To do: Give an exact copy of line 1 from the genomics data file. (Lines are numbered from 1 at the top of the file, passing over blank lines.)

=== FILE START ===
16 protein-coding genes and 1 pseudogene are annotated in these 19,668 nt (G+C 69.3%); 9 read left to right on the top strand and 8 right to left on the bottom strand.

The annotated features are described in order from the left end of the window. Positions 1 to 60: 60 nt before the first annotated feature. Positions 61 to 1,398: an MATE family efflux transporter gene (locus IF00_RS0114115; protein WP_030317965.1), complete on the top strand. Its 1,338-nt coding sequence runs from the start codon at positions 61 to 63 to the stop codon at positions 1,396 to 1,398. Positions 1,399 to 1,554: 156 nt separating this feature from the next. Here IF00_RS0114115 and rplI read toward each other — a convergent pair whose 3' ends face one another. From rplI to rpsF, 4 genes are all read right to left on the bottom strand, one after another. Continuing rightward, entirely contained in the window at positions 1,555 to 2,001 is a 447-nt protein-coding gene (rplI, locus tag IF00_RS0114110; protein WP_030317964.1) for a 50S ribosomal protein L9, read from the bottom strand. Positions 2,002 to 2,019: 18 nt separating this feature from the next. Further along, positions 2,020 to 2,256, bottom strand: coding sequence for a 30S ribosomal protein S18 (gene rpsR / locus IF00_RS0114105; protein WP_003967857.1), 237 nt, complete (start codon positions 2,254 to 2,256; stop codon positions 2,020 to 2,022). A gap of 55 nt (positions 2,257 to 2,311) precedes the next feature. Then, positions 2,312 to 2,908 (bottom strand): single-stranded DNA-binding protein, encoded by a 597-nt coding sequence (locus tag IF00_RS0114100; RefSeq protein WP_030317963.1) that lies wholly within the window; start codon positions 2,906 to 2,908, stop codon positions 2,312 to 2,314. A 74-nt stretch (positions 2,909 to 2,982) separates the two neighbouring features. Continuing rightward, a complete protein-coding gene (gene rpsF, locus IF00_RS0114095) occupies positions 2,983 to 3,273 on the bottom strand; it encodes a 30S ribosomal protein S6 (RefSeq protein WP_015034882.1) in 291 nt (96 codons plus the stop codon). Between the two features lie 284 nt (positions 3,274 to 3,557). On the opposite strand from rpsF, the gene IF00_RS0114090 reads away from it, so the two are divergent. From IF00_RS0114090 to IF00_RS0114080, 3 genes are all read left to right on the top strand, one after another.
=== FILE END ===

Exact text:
16 protein-coding genes and 1 pseudogene are annotated in these 19,668 nt (G+C 69.3%); 9 read left to right on the top strand and 8 right to left on the bottom strand.